The Milwaukee Brewers were a tough team to follow around the turn of the century. Years of mismanagement by the front office lead to rosters being haphazardly slapped together and sent out to flail away on the field, leaving fans forced to endure a long string of losing seasons while watching lackluster players on the field. Perhaps no one embodies this forgettable era of Brewers' baseball more than pitcher Ruben Quevedo, whose memorable four year career included a less-than-stellar tenure in Milwaukee from 2001-2003.
The hefty changeup specialist (who Baseball Reference generously lists as 6'1" and 190 lbs) developed somewhat of a cult following among Brewer fans since the end of his big league career, so there are sure to be many folks in mourning today as it has been reported that Quevedo has passed away of a heart attack at the age of 37.
Quevedo's career began when he was signed as an international free agent out of Venezuela by the Braves as a 16 year old in 1995. He became a well-regarded prospect and was eventually dealt to the Cubs, with whom he made his major league debut in 2000 as a 21 year old. He was dealt to the Brewers in advance of the 2001 trade deadline as a part of the package for reliever David Weathers.
Ruben spent the next three seasons in and out of the Brewers big league starting rotation, starting in 43 of his 45 appearances with Milwaukee. Unfortunately, in 238.1 innings with Milwaukee, Quevedo's performance wasn't quite what was hoped for: his 5.66 ERA was accompanied by a 5.80 FIP and a poor 172:121 K/BB ratio. Quevedo served up 49 home runs during his time in a Brewers' uniform, or nearly two per nine innings. After working to a 6.75 ERA in 42.2 innings in 2003, the Brewers granted Quevedo free agency.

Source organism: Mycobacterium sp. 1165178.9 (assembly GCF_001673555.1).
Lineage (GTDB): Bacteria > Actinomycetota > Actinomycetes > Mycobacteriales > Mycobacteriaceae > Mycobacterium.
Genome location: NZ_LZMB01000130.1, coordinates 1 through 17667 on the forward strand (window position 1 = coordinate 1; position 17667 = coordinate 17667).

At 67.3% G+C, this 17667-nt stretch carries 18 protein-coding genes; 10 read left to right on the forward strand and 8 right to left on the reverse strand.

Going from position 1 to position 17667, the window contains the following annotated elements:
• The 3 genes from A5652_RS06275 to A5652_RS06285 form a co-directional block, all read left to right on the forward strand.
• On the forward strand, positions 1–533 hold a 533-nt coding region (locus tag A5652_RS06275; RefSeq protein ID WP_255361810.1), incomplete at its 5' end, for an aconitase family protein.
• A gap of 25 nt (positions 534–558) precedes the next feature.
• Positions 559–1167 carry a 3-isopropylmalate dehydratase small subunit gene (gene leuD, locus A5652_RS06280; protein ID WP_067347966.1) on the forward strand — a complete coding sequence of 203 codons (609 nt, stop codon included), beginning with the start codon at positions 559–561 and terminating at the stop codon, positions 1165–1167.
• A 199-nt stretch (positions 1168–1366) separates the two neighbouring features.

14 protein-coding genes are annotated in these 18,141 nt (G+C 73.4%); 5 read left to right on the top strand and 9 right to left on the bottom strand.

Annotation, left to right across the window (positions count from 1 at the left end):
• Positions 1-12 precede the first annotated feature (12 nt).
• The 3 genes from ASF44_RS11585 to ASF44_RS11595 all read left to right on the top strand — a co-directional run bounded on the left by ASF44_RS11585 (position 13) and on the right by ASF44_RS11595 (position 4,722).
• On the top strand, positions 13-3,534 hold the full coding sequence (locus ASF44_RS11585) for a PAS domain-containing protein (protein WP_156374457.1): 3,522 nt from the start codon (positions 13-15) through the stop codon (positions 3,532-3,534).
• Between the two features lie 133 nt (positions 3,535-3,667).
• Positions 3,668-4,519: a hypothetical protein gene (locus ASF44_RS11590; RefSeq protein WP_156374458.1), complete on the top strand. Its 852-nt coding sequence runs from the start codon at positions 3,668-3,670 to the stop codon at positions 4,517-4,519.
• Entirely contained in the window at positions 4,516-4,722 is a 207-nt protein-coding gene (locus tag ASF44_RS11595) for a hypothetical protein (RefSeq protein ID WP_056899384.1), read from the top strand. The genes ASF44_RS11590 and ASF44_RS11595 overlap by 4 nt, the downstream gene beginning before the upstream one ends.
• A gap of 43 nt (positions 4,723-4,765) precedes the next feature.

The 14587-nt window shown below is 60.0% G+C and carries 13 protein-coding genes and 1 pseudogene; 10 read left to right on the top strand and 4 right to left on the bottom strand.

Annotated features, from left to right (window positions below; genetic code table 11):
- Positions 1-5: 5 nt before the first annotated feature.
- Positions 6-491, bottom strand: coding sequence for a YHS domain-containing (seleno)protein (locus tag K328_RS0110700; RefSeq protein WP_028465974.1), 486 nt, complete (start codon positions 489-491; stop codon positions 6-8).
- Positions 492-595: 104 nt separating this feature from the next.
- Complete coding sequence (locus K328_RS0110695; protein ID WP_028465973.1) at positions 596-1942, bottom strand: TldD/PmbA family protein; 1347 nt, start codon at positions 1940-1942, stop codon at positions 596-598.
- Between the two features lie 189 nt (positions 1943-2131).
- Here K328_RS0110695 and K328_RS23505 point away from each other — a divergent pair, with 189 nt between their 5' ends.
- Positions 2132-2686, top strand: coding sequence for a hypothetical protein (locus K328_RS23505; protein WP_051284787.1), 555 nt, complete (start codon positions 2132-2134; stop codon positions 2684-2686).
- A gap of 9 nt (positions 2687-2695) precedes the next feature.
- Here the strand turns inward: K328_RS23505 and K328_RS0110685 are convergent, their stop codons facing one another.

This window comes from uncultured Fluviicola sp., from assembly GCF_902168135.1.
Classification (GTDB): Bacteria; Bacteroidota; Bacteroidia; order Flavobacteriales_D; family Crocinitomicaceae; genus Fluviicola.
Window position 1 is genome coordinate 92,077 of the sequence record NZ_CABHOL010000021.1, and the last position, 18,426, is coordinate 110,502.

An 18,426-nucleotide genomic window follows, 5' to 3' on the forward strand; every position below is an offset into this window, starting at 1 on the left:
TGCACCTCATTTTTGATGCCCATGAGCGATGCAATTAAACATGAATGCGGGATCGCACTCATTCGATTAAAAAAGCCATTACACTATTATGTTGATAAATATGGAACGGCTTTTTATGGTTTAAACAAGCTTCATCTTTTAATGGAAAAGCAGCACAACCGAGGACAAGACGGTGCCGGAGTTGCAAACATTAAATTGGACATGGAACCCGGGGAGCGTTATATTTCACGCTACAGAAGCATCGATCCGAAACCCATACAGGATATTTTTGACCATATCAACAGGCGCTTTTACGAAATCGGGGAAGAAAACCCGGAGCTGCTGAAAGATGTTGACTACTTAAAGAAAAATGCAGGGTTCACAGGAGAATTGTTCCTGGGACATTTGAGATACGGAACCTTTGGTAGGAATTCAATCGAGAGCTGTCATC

Despite hooking on with the Orioles the following season, Quevedo would never again appear in the big leagues after the age of 24. Between his time with the Cubs and the Brewers, Quevedo totaled 326.1 major league innings with a 6.15 ERA and 237:175 K/BB rate. He was valued at -3.2 bWAR during his time in The Show but did spend more than enough time in the majors to vest his pension.
After the end of his major league career, Quevedo returned home to Venezuela and pitched seven seasons in the Venezuelan Professional Baseball League. There he worked to a 4.62 ERA in 192.0 innings pitched.
Ruben suffered a heart attack while playing in a company softball game for his employer and was taken from this Earth at far too young of an age. Our thoughts and prayers are with his family.
Statistics courtesy of Baseball Reference